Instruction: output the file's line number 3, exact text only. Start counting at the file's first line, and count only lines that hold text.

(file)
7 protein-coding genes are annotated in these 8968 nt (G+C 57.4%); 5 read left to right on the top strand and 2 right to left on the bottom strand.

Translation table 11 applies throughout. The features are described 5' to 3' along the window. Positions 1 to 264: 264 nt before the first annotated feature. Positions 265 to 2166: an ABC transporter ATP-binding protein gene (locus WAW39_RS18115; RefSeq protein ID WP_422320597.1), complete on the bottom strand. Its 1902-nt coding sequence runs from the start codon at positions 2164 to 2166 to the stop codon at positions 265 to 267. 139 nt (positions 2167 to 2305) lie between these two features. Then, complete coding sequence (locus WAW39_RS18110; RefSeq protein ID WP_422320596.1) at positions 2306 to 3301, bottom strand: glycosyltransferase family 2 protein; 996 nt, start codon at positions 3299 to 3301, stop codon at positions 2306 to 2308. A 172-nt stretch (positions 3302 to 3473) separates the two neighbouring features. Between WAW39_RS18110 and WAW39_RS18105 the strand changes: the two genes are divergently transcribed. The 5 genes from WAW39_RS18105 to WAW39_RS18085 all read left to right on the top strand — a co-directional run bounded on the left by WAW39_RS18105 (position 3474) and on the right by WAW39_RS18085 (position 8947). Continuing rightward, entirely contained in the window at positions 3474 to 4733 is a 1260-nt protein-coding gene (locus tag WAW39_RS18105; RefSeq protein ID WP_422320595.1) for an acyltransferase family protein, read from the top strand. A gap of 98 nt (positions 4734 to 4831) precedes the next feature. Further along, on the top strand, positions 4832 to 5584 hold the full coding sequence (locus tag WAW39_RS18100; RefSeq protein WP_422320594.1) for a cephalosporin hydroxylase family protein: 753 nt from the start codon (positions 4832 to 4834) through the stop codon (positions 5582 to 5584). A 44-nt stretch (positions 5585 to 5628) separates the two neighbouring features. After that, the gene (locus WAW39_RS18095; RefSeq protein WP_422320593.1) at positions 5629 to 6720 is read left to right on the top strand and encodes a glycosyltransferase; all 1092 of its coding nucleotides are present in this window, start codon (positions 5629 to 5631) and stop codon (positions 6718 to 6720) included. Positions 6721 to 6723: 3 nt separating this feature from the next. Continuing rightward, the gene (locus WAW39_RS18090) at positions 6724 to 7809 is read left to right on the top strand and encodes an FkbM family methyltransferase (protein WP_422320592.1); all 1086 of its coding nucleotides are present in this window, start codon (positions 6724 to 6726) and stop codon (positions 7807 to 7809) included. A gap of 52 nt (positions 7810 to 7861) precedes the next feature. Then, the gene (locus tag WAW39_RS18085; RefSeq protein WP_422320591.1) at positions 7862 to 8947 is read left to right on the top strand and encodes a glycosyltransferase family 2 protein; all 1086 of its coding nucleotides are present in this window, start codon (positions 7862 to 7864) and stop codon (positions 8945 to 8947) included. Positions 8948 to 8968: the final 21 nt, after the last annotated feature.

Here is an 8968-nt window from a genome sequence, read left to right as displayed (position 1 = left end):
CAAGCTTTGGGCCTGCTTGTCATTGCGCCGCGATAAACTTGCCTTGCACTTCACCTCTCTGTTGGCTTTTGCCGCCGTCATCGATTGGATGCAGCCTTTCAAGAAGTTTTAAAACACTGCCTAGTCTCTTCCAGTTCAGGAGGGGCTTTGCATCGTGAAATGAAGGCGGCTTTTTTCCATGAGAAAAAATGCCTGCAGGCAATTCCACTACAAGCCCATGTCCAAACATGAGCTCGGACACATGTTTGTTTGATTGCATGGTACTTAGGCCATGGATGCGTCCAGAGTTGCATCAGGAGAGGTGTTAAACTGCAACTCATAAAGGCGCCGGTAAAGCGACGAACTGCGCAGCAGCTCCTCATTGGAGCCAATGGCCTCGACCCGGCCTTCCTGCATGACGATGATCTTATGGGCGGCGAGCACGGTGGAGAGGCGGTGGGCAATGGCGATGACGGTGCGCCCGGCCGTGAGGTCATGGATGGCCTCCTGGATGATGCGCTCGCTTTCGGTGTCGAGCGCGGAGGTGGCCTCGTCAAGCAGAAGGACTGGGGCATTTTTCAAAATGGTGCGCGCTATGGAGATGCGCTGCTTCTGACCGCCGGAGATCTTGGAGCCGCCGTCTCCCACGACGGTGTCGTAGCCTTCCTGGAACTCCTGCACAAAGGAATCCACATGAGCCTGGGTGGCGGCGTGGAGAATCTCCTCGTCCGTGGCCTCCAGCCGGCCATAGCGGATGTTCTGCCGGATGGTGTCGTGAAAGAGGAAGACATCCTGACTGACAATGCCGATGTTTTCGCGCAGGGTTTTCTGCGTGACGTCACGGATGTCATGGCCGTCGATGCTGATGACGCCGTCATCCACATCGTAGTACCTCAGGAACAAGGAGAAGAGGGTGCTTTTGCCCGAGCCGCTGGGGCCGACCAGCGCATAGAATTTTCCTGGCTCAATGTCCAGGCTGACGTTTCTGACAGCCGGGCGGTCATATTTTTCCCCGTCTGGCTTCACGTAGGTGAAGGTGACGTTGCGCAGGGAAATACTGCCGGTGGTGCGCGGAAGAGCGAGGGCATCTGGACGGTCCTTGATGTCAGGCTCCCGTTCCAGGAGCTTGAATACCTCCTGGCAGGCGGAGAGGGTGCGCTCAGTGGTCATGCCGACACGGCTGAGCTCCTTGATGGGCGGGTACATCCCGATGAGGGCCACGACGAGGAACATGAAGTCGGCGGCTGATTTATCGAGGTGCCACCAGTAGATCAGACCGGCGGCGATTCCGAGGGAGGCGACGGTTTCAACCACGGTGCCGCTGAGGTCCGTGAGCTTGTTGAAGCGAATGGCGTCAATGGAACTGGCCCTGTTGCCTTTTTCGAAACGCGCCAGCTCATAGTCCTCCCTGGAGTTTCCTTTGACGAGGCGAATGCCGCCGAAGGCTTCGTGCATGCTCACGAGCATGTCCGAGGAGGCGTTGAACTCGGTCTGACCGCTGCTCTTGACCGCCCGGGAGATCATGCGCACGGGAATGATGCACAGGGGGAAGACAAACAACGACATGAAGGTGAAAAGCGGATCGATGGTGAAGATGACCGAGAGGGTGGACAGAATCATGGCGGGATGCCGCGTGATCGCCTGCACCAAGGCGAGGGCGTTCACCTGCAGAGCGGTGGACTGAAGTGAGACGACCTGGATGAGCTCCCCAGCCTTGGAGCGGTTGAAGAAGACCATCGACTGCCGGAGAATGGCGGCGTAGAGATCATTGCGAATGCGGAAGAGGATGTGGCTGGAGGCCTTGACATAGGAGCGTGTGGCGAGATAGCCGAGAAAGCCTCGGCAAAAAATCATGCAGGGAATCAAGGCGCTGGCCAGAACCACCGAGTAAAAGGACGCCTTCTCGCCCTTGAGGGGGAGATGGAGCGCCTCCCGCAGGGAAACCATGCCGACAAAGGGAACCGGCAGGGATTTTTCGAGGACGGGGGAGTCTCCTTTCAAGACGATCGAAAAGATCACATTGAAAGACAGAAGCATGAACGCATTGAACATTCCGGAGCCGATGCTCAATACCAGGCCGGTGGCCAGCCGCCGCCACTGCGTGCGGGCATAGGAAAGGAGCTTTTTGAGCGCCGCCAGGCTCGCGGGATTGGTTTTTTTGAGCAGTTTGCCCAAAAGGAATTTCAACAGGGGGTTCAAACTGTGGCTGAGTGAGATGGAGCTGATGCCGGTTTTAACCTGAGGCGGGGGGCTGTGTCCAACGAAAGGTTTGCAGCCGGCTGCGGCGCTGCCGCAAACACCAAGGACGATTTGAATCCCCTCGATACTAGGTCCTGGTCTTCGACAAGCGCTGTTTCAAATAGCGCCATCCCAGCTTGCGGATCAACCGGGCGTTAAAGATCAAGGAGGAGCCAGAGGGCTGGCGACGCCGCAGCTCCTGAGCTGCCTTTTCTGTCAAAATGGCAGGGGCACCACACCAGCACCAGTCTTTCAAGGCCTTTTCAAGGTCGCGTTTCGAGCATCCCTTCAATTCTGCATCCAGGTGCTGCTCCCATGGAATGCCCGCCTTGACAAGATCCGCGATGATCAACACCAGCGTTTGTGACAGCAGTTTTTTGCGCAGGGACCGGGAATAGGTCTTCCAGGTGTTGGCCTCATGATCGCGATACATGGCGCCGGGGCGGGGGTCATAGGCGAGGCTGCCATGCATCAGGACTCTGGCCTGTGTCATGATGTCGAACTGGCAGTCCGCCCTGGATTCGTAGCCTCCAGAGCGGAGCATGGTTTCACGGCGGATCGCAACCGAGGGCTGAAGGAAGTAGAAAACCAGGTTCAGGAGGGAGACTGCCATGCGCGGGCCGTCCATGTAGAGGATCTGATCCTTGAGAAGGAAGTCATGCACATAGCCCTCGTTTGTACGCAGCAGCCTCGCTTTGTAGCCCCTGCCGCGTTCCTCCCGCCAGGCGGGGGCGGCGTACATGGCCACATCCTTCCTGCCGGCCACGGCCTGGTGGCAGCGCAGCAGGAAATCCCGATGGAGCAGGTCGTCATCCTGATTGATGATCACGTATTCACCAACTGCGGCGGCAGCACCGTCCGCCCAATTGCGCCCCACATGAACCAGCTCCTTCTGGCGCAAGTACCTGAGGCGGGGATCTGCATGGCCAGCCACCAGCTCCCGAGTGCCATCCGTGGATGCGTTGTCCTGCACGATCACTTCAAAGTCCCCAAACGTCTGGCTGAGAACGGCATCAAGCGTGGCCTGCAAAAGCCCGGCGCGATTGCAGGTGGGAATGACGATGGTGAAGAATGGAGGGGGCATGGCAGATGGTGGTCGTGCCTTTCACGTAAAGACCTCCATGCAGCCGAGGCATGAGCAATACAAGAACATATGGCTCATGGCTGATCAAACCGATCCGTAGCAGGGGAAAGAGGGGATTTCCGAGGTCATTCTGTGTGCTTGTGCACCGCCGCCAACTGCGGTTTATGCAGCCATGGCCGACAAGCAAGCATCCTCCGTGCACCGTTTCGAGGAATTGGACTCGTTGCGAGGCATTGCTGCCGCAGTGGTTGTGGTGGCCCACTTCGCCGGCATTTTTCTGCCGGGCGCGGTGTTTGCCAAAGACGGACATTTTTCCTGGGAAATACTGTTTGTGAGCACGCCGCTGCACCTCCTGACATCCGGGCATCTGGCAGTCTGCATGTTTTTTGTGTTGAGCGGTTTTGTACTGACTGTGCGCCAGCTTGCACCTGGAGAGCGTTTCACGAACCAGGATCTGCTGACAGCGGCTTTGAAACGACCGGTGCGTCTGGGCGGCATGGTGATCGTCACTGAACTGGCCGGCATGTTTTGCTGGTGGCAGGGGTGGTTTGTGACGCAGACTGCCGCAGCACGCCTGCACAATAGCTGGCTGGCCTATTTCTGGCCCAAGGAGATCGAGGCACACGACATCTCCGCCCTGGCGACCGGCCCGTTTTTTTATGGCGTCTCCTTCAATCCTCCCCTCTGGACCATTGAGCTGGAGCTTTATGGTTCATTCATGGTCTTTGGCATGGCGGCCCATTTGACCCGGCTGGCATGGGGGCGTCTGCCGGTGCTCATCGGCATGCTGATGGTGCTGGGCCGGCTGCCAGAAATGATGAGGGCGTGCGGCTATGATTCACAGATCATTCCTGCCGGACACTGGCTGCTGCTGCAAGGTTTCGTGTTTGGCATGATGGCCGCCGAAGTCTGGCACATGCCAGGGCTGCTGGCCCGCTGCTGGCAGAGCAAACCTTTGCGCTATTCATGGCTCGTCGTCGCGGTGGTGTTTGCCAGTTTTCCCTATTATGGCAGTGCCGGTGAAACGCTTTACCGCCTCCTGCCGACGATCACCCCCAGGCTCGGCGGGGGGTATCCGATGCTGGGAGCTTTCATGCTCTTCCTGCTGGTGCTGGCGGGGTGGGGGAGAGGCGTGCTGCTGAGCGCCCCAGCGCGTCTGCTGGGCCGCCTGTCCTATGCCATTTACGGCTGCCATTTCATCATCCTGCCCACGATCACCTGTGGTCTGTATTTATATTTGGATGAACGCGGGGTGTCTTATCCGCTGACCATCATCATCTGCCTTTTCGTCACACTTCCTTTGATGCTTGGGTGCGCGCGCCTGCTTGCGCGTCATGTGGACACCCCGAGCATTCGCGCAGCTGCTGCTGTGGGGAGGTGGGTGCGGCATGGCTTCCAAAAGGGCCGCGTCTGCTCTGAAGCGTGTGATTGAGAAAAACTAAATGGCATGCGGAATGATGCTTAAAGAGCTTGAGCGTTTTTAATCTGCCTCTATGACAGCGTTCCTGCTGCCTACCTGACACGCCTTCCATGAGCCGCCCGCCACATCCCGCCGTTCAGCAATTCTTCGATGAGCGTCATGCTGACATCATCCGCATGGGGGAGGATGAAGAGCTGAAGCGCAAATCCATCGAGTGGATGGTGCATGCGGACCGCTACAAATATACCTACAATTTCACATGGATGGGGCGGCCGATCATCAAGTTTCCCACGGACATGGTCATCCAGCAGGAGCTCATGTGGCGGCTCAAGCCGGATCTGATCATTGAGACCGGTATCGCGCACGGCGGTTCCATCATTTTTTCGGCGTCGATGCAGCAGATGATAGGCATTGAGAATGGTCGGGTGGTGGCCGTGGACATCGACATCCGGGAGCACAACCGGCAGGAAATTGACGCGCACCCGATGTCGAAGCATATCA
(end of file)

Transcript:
Here is an 8968-nt window from a genome sequence, read left to right as displayed (position 1 = left end):